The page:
Monday, September 17, 2012

Walker’s Anti-Labor Law Null and Void

Huck/Konopacki Labor Cartoons

The good news is that a Wisconsin judge has ruled Gov. Walker’s anti-labor law, Act 10, null and void, restoring collective bargaining rights to Wisconsin’s public sector workers and the right to collect dues through payroll deductions. The bad news is that even if his appeal is rejected Wisconsin’s public sector workers will be back to where they were prior to the enactment of Act 10.

Key sections of Walker’s controversial anti-labor law were ruled unconstitutional by Dane County Judge Juan Colas. According to the Nation, Madison Teachers Inc. director John Matthews, whose union had filed the lawsuit, declared that “We are back to where we were before Scott Walker moved to take away our rights.” That is to say that they have the same low wages, the same mediocre health coverage, the same weak pension benefits, and the same weak unions (also, see here) that would rather send their members home from the nation’s largest workers’ protests in a generation with the promise of electoral victories that never come, than fight their rulers in the streets through a General Strike or even smaller local strikes.

As long as Wisconsin workers occupied the state building and the streets and were not on the job, they were cutting into the profits, ease and sense of security typically enjoyed by the ruling class. This is when they were at their most powerful and this is when they had the greatest chance of demanding and winning better working conditions, wage increases, shorter hours. Granted, the protests had originated as a struggle against Act 10, which which the unions spun as an attack on collective bargaining rights and the automatic dues check off. However, Walker had also demanded a 20% pay cut, which angered the rank and file. And even if the protests had begun with an emphasis on restoring collective bargaining, large sustained workers’ struggles and General Strikes can result in increased worker confidence and empowerment, inspiring them to demand more.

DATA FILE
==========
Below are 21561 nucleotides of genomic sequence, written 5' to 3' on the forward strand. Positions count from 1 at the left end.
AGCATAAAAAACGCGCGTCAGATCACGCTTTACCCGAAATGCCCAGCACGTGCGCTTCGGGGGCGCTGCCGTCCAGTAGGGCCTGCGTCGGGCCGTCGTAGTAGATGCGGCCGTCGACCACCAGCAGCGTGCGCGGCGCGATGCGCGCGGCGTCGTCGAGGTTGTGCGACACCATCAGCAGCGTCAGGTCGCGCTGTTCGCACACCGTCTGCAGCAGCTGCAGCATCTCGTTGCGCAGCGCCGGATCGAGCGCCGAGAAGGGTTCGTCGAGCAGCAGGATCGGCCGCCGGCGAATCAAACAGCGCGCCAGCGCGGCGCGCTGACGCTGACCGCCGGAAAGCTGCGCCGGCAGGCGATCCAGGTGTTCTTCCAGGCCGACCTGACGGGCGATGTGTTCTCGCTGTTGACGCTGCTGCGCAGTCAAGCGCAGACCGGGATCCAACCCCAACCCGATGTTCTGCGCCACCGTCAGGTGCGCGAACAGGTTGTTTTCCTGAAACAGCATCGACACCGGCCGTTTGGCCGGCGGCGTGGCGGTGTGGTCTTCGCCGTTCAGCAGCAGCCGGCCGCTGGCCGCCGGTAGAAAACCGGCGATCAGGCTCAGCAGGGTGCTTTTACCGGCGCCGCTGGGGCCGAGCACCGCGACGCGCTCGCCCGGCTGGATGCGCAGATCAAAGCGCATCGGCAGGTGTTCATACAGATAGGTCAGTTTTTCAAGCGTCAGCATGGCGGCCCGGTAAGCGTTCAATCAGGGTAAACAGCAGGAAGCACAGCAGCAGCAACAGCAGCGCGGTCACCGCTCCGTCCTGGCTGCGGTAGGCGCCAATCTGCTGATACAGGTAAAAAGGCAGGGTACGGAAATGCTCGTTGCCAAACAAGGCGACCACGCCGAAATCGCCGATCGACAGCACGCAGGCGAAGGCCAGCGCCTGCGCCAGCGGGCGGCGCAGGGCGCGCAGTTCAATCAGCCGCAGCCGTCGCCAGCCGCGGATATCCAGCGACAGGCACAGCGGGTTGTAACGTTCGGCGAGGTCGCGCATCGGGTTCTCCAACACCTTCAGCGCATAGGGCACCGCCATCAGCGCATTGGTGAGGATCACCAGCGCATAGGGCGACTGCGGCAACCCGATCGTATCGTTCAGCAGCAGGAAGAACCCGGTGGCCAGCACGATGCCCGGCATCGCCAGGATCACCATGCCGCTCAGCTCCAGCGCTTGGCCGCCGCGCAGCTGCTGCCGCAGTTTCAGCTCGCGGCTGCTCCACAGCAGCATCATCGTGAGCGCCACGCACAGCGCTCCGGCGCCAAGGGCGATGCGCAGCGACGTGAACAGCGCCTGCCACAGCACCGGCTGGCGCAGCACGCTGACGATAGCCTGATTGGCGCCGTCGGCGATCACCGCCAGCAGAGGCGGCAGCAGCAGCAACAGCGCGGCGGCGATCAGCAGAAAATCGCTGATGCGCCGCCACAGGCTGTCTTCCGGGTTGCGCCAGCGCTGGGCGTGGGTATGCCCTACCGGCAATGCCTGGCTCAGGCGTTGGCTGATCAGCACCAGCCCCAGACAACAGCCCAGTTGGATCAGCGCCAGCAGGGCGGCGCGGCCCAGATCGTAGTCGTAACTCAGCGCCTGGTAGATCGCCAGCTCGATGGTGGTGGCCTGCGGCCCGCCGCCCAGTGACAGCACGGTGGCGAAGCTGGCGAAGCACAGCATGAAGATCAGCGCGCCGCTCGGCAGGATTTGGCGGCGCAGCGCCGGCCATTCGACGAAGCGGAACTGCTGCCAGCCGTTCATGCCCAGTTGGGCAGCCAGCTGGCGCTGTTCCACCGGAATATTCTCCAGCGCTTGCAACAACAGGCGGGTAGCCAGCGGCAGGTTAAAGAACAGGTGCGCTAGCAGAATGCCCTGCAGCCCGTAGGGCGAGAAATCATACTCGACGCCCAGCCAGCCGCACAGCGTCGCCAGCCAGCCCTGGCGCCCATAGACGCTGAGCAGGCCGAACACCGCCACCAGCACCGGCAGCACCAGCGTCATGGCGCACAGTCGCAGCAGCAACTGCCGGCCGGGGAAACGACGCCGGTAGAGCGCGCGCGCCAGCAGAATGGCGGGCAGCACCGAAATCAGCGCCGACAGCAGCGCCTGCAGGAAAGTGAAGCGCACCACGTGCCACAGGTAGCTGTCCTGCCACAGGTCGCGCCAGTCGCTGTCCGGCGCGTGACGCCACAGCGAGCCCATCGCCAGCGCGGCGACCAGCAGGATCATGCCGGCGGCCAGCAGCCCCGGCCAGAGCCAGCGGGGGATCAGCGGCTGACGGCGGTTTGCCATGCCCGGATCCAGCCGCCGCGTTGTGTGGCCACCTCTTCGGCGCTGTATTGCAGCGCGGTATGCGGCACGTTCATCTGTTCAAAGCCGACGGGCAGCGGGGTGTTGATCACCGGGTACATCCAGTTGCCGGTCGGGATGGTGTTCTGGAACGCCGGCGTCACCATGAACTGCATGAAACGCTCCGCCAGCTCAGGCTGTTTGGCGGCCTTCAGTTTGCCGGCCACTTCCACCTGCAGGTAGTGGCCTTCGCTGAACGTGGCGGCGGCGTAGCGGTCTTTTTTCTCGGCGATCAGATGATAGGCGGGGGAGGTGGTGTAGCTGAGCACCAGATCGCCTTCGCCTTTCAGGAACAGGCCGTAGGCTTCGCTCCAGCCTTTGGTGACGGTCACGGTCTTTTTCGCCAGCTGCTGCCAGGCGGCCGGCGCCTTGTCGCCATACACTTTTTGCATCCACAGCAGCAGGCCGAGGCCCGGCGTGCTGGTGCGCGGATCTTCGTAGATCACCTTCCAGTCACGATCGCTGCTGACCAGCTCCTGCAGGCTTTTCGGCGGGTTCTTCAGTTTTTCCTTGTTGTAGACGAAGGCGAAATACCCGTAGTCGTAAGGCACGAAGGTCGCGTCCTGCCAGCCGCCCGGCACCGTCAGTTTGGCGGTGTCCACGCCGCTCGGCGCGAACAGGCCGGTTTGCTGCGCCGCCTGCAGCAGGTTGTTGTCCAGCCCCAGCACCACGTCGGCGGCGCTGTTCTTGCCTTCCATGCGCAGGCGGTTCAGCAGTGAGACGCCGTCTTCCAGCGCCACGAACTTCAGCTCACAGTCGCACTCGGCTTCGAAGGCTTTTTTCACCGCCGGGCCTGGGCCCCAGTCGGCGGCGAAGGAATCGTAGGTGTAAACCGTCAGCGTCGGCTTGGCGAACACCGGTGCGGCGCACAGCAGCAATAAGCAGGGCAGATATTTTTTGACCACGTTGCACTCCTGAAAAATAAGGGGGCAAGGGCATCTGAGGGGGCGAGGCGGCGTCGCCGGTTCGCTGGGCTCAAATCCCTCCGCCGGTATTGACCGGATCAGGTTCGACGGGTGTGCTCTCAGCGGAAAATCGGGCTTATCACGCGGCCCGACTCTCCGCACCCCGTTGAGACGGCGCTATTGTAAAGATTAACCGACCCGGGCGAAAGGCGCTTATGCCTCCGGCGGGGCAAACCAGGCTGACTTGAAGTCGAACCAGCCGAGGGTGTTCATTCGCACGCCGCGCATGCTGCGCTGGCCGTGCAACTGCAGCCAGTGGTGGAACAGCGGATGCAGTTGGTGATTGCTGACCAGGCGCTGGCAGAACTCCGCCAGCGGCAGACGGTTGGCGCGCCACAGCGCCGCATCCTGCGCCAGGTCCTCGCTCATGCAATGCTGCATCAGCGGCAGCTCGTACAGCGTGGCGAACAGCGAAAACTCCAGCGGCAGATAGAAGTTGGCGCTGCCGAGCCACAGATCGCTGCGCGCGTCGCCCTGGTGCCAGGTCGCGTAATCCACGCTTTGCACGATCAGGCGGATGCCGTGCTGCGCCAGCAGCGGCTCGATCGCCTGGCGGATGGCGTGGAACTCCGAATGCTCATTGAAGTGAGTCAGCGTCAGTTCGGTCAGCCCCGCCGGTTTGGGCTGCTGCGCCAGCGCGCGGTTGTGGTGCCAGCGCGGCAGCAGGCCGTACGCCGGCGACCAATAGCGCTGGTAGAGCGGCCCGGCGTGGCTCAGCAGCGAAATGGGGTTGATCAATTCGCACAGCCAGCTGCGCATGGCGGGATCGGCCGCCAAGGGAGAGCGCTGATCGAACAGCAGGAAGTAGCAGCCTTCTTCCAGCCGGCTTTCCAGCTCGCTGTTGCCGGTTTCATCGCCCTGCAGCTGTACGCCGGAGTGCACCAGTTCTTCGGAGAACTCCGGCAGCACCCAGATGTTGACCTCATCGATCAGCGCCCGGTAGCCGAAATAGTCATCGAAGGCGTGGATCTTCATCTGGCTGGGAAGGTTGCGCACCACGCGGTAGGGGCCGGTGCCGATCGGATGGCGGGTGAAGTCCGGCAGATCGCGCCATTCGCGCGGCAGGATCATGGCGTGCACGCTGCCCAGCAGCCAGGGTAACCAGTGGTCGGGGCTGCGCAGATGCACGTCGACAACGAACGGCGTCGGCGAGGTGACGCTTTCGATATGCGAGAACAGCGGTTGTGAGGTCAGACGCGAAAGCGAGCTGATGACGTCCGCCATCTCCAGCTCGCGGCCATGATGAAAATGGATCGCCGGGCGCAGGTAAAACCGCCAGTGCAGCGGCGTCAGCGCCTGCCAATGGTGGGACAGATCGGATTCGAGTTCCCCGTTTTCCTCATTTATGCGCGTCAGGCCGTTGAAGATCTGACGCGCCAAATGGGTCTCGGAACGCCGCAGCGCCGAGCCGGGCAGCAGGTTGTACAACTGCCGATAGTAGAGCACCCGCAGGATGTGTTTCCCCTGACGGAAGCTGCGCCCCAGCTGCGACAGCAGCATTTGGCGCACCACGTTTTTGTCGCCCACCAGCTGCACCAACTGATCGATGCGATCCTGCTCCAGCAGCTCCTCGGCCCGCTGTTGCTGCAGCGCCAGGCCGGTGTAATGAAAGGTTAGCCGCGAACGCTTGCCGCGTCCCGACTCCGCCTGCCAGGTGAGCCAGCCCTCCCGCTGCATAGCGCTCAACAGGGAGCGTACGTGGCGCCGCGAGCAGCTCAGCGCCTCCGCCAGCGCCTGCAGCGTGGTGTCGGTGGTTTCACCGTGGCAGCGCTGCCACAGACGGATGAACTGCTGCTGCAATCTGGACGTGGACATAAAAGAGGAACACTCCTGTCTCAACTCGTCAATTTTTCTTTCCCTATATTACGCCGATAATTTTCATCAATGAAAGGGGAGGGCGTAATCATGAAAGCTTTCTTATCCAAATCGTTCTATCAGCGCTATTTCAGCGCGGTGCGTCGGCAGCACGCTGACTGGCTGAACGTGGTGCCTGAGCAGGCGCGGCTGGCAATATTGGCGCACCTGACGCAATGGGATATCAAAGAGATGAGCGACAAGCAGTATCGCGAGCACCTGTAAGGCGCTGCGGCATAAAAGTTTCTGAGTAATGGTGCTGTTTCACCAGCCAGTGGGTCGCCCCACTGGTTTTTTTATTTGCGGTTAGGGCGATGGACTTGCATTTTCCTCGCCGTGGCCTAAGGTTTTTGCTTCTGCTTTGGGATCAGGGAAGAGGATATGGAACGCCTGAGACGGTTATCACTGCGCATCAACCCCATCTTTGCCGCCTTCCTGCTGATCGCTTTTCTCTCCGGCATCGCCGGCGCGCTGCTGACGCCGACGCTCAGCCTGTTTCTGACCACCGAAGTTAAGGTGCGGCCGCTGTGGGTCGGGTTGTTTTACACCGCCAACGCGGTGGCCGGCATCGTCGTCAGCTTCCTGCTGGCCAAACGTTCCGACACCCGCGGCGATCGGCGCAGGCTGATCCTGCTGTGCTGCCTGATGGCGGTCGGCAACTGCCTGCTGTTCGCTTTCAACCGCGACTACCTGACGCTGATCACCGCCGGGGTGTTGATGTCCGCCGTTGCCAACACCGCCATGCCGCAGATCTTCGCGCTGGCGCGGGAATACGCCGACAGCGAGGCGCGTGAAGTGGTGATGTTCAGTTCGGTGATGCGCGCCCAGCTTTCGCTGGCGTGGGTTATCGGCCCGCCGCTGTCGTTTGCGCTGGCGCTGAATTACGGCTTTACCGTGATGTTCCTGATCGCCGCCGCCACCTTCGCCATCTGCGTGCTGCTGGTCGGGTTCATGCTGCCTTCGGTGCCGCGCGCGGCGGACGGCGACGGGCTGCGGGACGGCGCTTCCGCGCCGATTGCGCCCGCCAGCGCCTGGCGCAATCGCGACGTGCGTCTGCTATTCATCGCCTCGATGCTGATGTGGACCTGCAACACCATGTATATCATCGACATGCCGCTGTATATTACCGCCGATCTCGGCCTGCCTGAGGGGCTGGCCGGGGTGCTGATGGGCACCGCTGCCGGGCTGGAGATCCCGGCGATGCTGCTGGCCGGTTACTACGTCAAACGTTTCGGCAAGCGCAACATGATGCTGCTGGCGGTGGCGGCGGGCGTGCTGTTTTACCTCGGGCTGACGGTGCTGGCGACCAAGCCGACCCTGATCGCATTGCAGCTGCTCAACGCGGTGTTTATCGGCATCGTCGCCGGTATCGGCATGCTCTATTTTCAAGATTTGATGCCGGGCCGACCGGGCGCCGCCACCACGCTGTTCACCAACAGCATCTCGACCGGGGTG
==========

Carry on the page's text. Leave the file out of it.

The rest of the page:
It is also important to remember that collective bargaining is a means to an end. It is an efficient way to win improvements in working conditions and pay, but only when backed with the threat of a strike. Without the force of a job action, the bosses have no incentive to give the workers anything and they generally don’t. Unions need to put the time and resources into organizing their members to strike, educating them as to why strikes are necessary and powerful, and prepare them to do so at the drop of a hat. Otherwise, they cannot accomplish much through the collective bargaining process.

The sad reality is that most unions today are terrified of strikes and avoid them like the plague. They simply do not invest the time and resources necessary to prime their members for the possibility of a strike, choosing instead to spend their resources on political campaigns and lobbying. And they sometimes actively discourage strike actions.

The case in Wisconsin was particularly telling.  Not only did the unions discourage a General Strike, but they essentially ignored Walker’s demand for a 20% pay cut, focusing almost entirely on preserving collective bargaining rights and automatic dues check offs. Some were even willing to concede the pay cut in exchange for winning back collective bargaining. Yet, what good is collective bargaining if it isn’t used to win improved working conditions and pay?

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